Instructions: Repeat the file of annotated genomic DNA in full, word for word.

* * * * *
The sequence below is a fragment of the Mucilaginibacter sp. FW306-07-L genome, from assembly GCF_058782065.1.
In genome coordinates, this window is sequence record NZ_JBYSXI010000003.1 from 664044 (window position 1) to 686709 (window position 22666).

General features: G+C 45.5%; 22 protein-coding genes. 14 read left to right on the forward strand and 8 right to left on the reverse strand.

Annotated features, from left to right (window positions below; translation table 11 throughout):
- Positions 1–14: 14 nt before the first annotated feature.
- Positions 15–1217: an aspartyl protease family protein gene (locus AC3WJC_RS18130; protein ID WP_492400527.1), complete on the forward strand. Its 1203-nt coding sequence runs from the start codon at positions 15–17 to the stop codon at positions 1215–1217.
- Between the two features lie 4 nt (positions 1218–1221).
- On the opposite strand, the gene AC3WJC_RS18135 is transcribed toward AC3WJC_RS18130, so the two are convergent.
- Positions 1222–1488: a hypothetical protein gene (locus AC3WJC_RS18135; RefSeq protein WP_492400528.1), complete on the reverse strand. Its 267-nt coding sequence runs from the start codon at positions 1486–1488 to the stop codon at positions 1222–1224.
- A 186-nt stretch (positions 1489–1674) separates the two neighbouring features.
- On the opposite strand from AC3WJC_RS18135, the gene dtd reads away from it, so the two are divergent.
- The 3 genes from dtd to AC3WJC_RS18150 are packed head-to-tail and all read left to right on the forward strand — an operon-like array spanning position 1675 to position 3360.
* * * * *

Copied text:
The sequence below is a fragment of the Mucilaginibacter sp. FW306-07-L genome, from assembly GCF_058782065.1.
In genome coordinates, this window is sequence record NZ_JBYSXI010000003.1 from 664044 (window position 1) to 686709 (window position 22666).

General features: G+C 45.5%; 22 protein-coding genes. 14 read left to right on the forward strand and 8 right to left on the reverse strand.

Annotated features, from left to right (window positions below; translation table 11 throughout):
- Positions 1–14: 14 nt before the first annotated feature.
- Positions 15–1217: an aspartyl protease family protein gene (locus AC3WJC_RS18130; protein ID WP_492400527.1), complete on the forward strand. Its 1203-nt coding sequence runs from the start codon at positions 15–17 to the stop codon at positions 1215–1217.
- Between the two features lie 4 nt (positions 1218–1221).
- On the opposite strand, the gene AC3WJC_RS18135 is transcribed toward AC3WJC_RS18130, so the two are convergent.
- Positions 1222–1488: a hypothetical protein gene (locus AC3WJC_RS18135; RefSeq protein WP_492400528.1), complete on the reverse strand. Its 267-nt coding sequence runs from the start codon at positions 1486–1488 to the stop codon at positions 1222–1224.
- A 186-nt stretch (positions 1489–1674) separates the two neighbouring features.
- On the opposite strand from AC3WJC_RS18135, the gene dtd reads away from it, so the two are divergent.
- The 3 genes from dtd to AC3WJC_RS18150 are packed head-to-tail and all read left to right on the forward strand — an operon-like array spanning position 1675 to position 3360.